Okinawa: the last battle of WWII as seen by an Army platoon leader

Veterans Voices

GAINESVILLE, Va. (WDVM) Army First Lieutenant James Riffe commanded 1st Platoon, I Company, 106th Infantry Regiment of the 27th Infantry Division when the iconic Battle of Okinawa began on Sunday morning April 1st, 1945.

“I had about 30 young Americans, mostly 18 and 19 year olds that I led into battle,” said Riffe as he looked back on more than 30 years of military service. Together they faced veteran Japanese soldiers who were well-armed and waiting for them.

Unlike previous landings on islands like Peleliu, the Japanese didn’t defend the beaches on Okinawa. They let four U.S. Army infantry divisions and three U.S. Marine divisions come ashore unopposed.

“They decided they would defend the southern part where the ridges were steep and there were plenty of places to hide,” said Riffe whose job was to blow or burn them out of their bunkers.

Riffe still wonders why he survived when his lead scout and a first aid man who came forward to treat a wounded soldier didn’t.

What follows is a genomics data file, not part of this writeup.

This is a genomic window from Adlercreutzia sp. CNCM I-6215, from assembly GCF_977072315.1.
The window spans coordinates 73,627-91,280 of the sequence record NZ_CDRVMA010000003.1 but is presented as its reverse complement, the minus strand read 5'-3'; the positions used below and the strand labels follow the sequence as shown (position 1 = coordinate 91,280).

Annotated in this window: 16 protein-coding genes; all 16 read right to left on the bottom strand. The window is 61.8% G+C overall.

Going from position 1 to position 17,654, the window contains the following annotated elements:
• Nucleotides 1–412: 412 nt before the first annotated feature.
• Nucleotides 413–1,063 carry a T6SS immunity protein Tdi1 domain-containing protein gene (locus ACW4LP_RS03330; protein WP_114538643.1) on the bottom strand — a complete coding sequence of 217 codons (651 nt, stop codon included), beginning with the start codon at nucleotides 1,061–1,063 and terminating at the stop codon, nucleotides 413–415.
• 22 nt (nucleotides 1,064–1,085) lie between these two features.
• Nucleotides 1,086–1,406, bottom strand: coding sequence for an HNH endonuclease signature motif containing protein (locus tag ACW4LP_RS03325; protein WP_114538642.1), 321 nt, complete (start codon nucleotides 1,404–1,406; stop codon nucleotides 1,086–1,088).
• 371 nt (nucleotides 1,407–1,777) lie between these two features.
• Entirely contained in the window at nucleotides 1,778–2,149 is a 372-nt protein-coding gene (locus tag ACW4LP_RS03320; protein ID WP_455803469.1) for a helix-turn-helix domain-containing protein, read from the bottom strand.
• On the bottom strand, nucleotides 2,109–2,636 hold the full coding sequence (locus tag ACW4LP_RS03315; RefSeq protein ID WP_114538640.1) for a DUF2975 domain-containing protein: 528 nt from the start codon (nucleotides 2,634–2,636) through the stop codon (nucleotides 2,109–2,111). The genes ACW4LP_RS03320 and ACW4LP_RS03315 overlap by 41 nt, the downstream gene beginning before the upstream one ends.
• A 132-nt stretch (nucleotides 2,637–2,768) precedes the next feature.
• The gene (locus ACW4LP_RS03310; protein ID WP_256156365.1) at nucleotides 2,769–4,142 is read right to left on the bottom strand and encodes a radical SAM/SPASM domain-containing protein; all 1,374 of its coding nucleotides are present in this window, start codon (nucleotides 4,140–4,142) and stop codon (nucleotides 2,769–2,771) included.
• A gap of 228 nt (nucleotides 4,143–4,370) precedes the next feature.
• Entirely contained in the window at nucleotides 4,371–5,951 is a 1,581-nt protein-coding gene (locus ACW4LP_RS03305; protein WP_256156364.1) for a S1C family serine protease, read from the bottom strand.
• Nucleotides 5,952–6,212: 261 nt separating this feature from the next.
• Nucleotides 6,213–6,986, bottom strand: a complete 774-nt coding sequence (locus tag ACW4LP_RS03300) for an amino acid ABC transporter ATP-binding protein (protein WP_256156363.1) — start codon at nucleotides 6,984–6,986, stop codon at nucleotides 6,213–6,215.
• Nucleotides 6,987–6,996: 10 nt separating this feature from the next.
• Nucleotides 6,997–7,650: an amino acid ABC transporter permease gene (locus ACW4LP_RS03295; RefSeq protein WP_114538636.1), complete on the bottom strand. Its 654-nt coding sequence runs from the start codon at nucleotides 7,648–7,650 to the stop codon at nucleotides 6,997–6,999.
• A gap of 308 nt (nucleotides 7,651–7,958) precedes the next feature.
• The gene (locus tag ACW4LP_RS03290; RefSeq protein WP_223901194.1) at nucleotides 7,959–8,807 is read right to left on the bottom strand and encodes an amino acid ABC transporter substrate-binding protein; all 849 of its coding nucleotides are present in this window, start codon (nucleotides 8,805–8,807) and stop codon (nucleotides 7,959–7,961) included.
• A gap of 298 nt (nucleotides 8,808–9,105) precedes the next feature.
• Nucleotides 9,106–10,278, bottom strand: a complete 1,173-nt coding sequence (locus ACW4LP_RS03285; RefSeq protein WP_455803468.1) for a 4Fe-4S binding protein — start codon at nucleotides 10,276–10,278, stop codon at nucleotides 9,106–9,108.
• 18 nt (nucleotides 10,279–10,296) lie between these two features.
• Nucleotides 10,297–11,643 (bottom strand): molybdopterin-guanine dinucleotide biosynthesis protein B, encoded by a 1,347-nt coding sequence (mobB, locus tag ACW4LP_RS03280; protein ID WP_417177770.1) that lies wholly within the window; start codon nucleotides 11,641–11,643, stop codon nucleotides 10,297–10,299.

“I can still hear the bullets going by my ears and I later thought to myself, ‘Why Not Me?” said Riffe who was later wounded when a forward artillery observer who begged to go on patrol with Riffe stepped on a land mine that blew off both of his legs and sprayed Riffe with shrapnel.

“I really didn’t know I was wounded,” said Riffe until one of his men told him his whole back was soaked in blood.

The drive south bled the 27th Infantry Division dry. “In one day, my division lost 500 men,” said Riffe; rendering it no longer combat effective and replaced by the First Marine Division.

By June 21st, 1945 organized resistance ended on Okinawa with the surrender of Japanese forces that were still alive.

But First Lieutenant James Riffe didn’t get to go home until November. He and his platoon pulled occupation duty in Japan; collecting rifles and bayonets, breaking up swords and destroying heavy weapons of war.

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